No Surrender: The Land Remains Indigenous

Book, 2019, 368 pp
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Between 1869 and 1877 the government of Canada negotiated Treaties One through Seven with the Indigenous peoples of the Great Plains. Many historians argue that the negotiations suffered from cultural misunderstandings between the treaty commissioners and Indigenous chiefs, but newly uncovered eyewitness accounts show that the Canadian government had a strategic plan to deceive over the "surrender clause" and land sharing.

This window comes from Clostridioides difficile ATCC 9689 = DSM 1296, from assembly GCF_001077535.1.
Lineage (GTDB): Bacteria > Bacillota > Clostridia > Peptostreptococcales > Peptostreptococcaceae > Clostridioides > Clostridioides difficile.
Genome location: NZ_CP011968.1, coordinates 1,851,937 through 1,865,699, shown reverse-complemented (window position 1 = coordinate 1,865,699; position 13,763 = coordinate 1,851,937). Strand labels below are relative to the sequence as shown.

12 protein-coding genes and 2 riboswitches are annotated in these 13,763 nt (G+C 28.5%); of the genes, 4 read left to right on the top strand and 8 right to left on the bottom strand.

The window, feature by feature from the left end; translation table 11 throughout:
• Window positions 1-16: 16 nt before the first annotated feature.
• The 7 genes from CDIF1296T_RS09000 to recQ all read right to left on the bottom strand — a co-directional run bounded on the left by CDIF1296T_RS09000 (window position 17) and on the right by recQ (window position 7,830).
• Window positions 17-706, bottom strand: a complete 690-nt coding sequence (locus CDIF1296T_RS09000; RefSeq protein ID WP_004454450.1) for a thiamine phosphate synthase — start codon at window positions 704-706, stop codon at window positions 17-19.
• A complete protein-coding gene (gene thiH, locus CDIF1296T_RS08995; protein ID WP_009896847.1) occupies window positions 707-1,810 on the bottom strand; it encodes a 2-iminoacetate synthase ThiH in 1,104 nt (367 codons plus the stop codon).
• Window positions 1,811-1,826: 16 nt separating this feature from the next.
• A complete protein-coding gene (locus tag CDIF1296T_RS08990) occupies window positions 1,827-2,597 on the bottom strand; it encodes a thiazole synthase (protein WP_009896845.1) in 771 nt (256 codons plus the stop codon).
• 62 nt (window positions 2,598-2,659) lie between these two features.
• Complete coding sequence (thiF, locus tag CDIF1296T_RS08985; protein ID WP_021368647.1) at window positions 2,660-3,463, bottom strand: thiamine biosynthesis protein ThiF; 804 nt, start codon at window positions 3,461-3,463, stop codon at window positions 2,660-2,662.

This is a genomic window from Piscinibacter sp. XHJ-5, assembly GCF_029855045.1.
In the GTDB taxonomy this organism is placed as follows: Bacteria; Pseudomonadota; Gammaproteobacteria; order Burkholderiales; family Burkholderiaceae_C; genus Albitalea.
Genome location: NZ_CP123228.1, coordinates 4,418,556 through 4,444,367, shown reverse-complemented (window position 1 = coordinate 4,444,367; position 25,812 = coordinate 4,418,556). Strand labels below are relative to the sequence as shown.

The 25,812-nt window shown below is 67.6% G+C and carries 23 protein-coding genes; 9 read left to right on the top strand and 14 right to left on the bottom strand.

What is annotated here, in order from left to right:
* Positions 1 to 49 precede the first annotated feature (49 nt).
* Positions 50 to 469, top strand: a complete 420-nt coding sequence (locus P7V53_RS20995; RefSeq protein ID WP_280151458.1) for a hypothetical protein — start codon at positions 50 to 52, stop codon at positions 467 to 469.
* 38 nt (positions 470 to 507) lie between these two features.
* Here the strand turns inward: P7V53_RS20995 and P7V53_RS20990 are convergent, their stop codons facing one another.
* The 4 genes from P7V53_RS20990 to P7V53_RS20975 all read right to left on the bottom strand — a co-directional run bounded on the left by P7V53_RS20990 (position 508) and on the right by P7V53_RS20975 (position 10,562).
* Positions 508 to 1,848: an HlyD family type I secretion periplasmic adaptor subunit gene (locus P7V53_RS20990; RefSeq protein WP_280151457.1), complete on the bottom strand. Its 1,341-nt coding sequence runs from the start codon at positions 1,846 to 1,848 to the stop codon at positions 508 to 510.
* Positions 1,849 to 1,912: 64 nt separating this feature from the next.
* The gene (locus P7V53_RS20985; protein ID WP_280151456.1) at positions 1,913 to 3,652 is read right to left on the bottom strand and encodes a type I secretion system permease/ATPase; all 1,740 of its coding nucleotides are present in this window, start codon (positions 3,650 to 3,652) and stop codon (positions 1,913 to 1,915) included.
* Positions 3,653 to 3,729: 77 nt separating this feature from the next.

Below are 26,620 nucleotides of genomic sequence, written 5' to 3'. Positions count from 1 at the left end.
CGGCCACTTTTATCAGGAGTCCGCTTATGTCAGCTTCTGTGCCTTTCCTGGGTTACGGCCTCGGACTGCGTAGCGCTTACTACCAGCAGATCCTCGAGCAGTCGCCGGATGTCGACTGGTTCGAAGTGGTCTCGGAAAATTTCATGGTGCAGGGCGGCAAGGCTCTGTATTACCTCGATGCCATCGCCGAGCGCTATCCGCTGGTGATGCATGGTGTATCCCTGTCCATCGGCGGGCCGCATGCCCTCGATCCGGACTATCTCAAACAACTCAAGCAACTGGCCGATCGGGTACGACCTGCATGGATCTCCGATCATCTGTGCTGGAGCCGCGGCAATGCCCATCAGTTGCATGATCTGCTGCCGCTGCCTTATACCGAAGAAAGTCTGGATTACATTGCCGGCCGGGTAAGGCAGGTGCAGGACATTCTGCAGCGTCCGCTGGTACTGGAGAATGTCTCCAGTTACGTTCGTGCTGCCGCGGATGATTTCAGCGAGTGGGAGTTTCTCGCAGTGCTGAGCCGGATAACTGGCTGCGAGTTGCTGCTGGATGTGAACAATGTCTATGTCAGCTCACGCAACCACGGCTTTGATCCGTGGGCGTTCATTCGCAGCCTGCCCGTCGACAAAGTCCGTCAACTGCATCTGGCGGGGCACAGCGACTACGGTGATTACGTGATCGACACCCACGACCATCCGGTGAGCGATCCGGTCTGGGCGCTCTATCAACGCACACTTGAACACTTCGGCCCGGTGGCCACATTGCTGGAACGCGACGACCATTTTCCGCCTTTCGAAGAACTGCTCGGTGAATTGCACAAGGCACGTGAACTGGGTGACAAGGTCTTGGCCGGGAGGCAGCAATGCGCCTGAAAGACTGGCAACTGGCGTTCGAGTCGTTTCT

According to Sheldon Krasowski's research, Canada understood that the Cree, Anishnabeg, Saulteaux, Assiniboine, Siksika, Piikani, Kainaa, Stoney and Tsuu T'ina nations wanted to share the land with newcomers--with conditions--but were misled over governance, reserved lands, and resource sharing. Exposing the government chicanery at the heart of the negotiations, No Surrender demonstrates that the land remains Indigenous.
TypePrint
GenreHistory
ExpressionGeneral Writing/Recording
AudienceAdults
LanguageEnglish
PublisherUniversity of Regina Press
Collection2019 Summer Reading List
ISBN9780889775961

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